Ritsurin Koen: The Art of Japanese Gardens

“No matter how much time passes, no matter what takes place in the interim, there are some things we can never assign to oblivion, memories we can never rub away.”

-Haruki Murakami, Kafka on the Shore

The memory of Ritsurin Koen is etched into my mind. Time has gone by but I feel as though I visited this splendid place just yesterday. Ritsurin Koen is one of the best landscape gardens Japan. Located in Takamatsu, the garden offers visitors peaceful and stunning views: pathways up and down small hills and across beautiful bridges. Visitors can also take a boat ride through the South Pond for ¥610 and take a break in one of the many rest houses scattered across the garden.

Murakami’s Kafka on the Shore put the city of Takamatsu on my map way before I traveled to Japan the summer of 2015. Located on Japan’s Shikoku island, Takamatsu is the capital of the Kagawa prefecture. The city serves as one of the entry points into the island from the main Honshu island.

A wide path greets visitors from the east gate entrance to the park / Photo by Alexandra Pamias

Ritsurin Koen, which translates to “chestnut grove garden,” dates back to 1625 when Daimyo Ikoma Takatoshi ordered it’s construction. In 1875, the Meji government designated it a prefectural garden and opened it to the public.

(To read more about the history of Ritsurin Koen, please visit the garden’s website here)

Gardens are considered an art and are places of meditation and spirituality in Japanese culture. Ritsuring Koen radiates the peace that many seek in these unique locations.

(Japanese gardens follow strict basic rules. To read more about this click here)

One of the many bridges that connect the serene footpaths of the garden / Photo by Alexandra Pamias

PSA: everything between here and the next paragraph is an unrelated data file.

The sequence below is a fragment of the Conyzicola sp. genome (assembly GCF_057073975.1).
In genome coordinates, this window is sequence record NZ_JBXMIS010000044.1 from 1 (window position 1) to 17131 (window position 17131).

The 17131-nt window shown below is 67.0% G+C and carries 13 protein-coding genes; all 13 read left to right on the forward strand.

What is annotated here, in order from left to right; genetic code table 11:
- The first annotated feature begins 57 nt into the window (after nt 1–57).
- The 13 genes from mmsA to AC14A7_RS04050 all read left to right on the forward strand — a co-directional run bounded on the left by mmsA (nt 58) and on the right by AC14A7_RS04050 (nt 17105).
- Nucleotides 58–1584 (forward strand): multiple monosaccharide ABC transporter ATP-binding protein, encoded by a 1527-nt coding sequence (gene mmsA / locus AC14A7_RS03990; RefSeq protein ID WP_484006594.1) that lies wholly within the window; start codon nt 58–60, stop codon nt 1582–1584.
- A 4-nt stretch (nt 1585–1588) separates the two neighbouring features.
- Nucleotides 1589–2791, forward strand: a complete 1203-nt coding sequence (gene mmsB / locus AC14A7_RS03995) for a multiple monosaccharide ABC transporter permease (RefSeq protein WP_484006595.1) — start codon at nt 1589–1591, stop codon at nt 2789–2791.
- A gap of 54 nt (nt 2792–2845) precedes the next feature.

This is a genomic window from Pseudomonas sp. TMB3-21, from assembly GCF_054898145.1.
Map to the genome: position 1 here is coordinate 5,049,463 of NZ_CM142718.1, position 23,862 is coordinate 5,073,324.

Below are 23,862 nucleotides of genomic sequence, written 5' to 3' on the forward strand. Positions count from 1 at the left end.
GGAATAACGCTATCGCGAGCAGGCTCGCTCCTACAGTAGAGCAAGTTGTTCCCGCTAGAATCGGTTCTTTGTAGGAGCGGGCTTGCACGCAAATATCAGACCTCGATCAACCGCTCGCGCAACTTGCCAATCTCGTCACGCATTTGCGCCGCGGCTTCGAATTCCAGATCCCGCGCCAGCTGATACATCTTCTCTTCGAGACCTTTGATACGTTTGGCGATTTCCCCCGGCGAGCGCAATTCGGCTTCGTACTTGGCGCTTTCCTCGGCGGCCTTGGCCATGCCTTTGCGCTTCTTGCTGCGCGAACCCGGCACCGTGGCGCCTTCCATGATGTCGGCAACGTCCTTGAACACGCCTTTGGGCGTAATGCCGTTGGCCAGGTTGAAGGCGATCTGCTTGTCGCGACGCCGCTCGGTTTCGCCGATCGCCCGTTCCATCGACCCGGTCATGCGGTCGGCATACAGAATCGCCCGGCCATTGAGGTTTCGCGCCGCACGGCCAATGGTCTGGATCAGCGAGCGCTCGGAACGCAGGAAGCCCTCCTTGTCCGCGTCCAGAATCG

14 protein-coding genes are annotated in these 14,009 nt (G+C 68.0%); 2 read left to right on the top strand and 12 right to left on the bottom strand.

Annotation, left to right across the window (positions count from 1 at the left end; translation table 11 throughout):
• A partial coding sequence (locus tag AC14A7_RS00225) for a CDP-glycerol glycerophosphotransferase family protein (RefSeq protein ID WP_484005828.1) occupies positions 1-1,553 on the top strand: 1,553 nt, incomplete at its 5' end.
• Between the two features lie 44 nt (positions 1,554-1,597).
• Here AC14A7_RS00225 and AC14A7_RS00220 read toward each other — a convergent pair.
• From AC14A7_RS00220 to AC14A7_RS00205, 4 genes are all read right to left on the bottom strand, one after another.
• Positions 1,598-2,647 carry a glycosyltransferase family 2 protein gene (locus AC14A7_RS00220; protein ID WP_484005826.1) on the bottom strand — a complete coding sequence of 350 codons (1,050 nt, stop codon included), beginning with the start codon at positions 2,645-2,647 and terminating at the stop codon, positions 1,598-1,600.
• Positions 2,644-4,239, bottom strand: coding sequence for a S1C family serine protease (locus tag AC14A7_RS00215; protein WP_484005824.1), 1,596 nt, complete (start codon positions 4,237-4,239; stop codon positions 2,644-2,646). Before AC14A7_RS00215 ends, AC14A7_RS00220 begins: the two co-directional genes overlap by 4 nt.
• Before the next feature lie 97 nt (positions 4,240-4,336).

A boat ride on the South Pond of the garden is a great way to experience the garden the way that the feudal lords of the past would. The price for adults is ¥610 and ¥300 for children.

Visitors glide along the South Pond / Photo by Alexandra Pamias

One of the most picturesque lookout views is located in the South Garden. Visitors climb a small hill to reach the Hiraiho lookout and get to marvel and the scene in front of them: Mt. Shiun in the distance, Engetsukyo bridge gracefully connecting the two sides of the pond and multiple tea houses nestled in the natural greenery.

The view from the Hiraiho lookout / Photo by Alexandra Pamias

Fancy a stop for tea and sweets? The Kikugetsu-tei, a 300-year-old traditional Japanese sukiya-style teahouse, has stunning views of the South Pond. Kikugetsu-tei translates to “Moon Scooping Pavilion” a name that comes from an old Chinese poem:

“When I scoop up the water, I hold the moon in my hands.

Kikugetsu-tei located on the South Pond / Photo by Alexandra Pamias

Below I have added a series of photographs I took during my stroll through Ritsurin Koen. The garden’s official map is located at the bottom of this post with a couple of websites I recommend visiting to learn more about this gem.

A far as the eye can see / Photo by Alexandra Pamias
Gardeners up keeping Ritsurin Koen / Photo by Alexandra Pamias
A crane and koi fish, staples of Japanese culture and art / Photo by Alexandra Pamias
Two friendly turtles popped out of the water to say hello / Photo by Alexandra Pamias
Asymmetrical bridge in the garden / Photo by Alexandra Pamias


Please visit the following websites:

Ritsurin Koen’s official website

Japan-Guide.com’s page on the garden

Ritsurin Koen official map / Located on the garden’s official website

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